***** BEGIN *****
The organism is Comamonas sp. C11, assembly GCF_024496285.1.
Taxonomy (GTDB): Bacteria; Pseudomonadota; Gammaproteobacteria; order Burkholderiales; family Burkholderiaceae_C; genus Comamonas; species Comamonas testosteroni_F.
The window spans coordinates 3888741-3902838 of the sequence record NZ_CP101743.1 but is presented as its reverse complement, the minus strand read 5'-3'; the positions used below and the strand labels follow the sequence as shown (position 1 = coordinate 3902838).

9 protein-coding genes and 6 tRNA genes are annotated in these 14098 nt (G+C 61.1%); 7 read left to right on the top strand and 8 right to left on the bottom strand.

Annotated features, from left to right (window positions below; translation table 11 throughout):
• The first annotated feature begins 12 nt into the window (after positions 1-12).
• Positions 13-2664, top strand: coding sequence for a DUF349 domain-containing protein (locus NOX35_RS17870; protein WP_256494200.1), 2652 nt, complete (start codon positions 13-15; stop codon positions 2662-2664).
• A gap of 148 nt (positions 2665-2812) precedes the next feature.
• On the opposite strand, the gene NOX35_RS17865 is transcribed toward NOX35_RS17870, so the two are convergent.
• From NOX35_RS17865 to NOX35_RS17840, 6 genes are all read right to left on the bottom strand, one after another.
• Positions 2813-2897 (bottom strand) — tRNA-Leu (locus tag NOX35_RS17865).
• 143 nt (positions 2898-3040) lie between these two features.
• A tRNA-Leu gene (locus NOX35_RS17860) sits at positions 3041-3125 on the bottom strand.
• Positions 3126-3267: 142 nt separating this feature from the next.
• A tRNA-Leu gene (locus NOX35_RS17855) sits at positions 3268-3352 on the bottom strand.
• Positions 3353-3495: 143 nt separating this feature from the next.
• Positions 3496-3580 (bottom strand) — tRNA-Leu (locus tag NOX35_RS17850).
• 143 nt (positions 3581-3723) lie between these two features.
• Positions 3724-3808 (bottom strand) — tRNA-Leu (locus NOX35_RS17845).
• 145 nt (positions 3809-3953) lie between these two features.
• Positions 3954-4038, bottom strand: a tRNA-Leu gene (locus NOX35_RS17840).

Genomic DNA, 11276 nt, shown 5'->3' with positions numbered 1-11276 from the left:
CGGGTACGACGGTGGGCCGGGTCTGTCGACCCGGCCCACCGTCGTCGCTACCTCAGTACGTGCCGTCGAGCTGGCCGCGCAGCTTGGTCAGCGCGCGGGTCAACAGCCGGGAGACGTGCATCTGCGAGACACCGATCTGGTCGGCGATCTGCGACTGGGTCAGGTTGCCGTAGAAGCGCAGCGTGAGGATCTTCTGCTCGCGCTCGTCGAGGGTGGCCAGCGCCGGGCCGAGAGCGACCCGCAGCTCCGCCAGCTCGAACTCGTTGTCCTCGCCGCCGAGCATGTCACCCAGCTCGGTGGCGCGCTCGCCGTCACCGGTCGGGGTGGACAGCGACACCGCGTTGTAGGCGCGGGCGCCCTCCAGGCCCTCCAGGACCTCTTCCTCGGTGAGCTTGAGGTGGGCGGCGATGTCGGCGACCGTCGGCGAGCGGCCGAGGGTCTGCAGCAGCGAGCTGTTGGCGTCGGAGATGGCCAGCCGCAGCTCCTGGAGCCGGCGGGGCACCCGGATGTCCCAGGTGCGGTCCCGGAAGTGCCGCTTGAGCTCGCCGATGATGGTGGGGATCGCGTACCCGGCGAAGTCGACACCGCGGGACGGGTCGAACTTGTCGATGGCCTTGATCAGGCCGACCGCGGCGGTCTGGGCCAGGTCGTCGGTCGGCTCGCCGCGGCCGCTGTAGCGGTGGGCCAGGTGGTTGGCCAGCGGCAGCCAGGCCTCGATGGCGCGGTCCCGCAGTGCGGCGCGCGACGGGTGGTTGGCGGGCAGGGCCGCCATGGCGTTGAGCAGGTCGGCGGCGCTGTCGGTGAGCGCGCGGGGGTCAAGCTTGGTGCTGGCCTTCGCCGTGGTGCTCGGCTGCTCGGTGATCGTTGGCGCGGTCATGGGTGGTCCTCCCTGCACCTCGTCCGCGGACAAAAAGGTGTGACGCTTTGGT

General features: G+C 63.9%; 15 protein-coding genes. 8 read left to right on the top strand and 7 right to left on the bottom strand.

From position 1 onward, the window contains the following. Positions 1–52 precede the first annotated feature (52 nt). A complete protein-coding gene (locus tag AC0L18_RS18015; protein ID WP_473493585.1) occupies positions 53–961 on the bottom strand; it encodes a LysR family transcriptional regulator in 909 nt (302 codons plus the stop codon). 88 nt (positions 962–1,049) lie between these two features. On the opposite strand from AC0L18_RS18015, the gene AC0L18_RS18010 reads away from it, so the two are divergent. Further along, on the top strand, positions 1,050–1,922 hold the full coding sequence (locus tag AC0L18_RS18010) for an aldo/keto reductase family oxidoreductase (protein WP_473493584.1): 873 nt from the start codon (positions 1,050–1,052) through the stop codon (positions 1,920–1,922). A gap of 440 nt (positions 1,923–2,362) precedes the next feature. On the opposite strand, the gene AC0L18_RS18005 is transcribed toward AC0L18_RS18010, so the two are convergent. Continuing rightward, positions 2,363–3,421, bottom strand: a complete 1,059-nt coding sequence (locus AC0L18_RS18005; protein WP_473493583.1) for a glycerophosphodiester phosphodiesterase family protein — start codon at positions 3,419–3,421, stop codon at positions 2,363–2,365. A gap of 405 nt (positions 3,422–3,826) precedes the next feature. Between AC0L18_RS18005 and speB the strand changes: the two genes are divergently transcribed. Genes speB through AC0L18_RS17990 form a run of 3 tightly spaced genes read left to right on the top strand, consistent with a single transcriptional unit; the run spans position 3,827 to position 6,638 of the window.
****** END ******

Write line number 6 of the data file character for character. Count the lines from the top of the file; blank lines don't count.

• The first annotated feature begins 12 nt into the window (after positions 1-12).